To be mindful as you all are finding out, means a lot more work just obtaining food (you joined a CSA and make weekly trips out to the farm to get your seasonal food). Plus you have to think about food much more. You have to start thinking about seasonality and what that means to your food choices. And when you take the next step-putting up food for winter you have start learning how to think ahead 3 to 6 months in the future as to what you will be eating. As farmers we long ago found you have to think ahead a minimum of 5 years when farming Organically in order for the crop rotation and soil fertility plans to work. we also have planted crops such as grapes, peaches and paw paws that take years and years to get to the point of bearing fruit. We hope next year we will have enough grapes to supply the FSI (we should have this year but got well under 4 pounds out of 30+ plants, such is life. We have been waiting on these things for 5 years). The paw paws will be another 4 to 6 years before we get anything and the peaches get attacked by deer and have yet been able to grow more than 5' tall (bucks rub their racks on the poor trees and break them off). At least the apples we planted when we moved here are beginning to produce. But I digress, back to long term thinking about food. farming forces one to take a really long view. Putting food up for winter forces one to think about food 6 to 12 months out. I do this pretty much with no thought anymore. I just know that when certain crops come in it is time to pull out the canning and dehydrating equipment and get working. But I also deal with people who are just getting into this sort of thing and know they face great disappointment when they waited too long to buy their canning maters or cannot find any bushels of green beans because 10 years ago we farmers found the market for bulk foods had disappeared so we all quit growing for that market and went with the much more lucrative selling by the piece or pound market (we make 2 to 3 times more this way than selling in bulk). The lesson here is, if you want to put up lots of food either grow your own rather large canning garden or contact growers before the season starts and ask if they will/do grow bulk quantities of what ever it is you want to put up for winter (and see, here is the whole "you have to think months ahead" idea again.).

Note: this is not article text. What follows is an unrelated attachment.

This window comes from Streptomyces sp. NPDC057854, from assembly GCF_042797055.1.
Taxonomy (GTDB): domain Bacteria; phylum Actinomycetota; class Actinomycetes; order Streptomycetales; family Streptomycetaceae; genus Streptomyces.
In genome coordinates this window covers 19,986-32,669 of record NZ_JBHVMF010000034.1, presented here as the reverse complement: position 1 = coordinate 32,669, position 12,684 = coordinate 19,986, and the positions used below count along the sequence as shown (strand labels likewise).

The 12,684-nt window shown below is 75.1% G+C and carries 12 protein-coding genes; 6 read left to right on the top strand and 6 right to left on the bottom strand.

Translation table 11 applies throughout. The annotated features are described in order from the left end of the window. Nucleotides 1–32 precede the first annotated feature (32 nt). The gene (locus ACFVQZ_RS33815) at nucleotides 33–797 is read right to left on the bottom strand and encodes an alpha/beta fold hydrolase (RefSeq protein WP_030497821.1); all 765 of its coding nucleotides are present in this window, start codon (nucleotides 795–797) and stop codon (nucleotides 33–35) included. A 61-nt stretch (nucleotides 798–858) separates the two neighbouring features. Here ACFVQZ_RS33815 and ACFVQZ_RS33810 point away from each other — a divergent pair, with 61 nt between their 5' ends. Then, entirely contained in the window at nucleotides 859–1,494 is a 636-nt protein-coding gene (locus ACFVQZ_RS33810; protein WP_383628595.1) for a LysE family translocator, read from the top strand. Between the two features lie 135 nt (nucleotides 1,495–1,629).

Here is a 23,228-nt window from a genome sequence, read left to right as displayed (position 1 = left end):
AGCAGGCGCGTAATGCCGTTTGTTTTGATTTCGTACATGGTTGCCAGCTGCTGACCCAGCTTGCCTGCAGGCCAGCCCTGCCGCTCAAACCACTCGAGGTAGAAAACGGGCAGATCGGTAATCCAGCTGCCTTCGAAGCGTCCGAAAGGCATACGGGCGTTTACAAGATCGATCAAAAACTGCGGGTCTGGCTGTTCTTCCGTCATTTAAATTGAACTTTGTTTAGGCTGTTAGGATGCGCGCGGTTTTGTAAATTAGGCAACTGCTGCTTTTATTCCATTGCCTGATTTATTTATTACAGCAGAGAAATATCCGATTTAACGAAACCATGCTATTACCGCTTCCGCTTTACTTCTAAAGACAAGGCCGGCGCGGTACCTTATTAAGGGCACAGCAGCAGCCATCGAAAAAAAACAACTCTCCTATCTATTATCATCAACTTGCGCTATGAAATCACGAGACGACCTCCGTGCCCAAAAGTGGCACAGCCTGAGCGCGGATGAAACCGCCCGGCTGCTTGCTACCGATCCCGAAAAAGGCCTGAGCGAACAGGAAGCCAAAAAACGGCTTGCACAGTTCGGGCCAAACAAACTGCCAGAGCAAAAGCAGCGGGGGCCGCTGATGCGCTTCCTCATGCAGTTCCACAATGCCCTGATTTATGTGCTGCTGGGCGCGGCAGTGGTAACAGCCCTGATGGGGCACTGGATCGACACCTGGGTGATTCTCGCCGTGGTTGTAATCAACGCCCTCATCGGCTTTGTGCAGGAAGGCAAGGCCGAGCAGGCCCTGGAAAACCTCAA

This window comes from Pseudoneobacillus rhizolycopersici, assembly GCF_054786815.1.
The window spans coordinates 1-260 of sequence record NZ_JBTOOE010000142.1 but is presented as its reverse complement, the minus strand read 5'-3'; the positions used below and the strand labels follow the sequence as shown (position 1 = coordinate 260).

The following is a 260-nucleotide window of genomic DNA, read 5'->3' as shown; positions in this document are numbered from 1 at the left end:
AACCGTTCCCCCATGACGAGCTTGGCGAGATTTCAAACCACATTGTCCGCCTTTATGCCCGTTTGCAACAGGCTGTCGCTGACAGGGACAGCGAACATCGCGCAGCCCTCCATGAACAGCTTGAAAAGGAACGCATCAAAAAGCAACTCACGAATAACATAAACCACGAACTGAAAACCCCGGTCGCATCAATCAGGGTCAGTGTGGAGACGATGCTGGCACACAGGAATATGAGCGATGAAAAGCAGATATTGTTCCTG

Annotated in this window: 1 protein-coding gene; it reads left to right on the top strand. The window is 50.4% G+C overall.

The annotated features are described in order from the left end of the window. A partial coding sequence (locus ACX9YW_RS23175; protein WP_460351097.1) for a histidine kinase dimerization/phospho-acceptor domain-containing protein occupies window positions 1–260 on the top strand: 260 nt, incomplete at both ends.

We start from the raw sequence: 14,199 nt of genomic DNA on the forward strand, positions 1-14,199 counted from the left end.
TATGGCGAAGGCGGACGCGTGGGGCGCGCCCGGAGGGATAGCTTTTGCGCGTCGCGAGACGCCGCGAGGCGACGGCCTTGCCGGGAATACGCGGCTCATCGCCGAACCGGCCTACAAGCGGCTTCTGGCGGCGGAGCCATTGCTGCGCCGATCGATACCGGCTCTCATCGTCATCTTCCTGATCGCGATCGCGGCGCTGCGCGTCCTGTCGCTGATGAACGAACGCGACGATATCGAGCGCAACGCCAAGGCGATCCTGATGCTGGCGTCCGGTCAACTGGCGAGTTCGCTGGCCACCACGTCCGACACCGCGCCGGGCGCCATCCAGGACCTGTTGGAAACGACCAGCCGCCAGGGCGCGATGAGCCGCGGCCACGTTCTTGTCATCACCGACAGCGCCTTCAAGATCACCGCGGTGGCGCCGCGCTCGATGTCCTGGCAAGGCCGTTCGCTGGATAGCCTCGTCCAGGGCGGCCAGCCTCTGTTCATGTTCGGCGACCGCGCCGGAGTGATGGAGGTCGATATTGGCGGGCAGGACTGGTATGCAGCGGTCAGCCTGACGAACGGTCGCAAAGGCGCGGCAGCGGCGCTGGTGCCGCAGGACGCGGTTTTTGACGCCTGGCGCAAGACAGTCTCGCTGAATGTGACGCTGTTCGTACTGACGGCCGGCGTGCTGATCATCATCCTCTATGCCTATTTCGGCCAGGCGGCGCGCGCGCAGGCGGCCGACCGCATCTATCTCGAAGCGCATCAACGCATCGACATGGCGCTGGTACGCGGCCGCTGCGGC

Now all that said, we do have in bulk quantity Amish paste tomatoes, sweet peppers (or will in about a week), apples and it looks like pears (but they won't be ready for another 3 to 4 weeks). If you are interested let me know. The bulk tomatoes will last maybe another 2 weeks, the rest at least 3 weeks (probably longer). Let me know if you are interested in buying any of these things and I can give you prices and amounts.
The shares will be ready after 4 pm and like last week there will be two bags for everyone. One in the fridge and the rest (tomatoes) on the shelving by the fridge. Thanks to everyone who has been returning their containers, rubber bands, bags, etc., to us, keep 'em coming. It may not be much but every little bit we keep out of the landfill counts.
Okay here is this week's recipe (which i realize the share does not have all the ingredients for, oh well)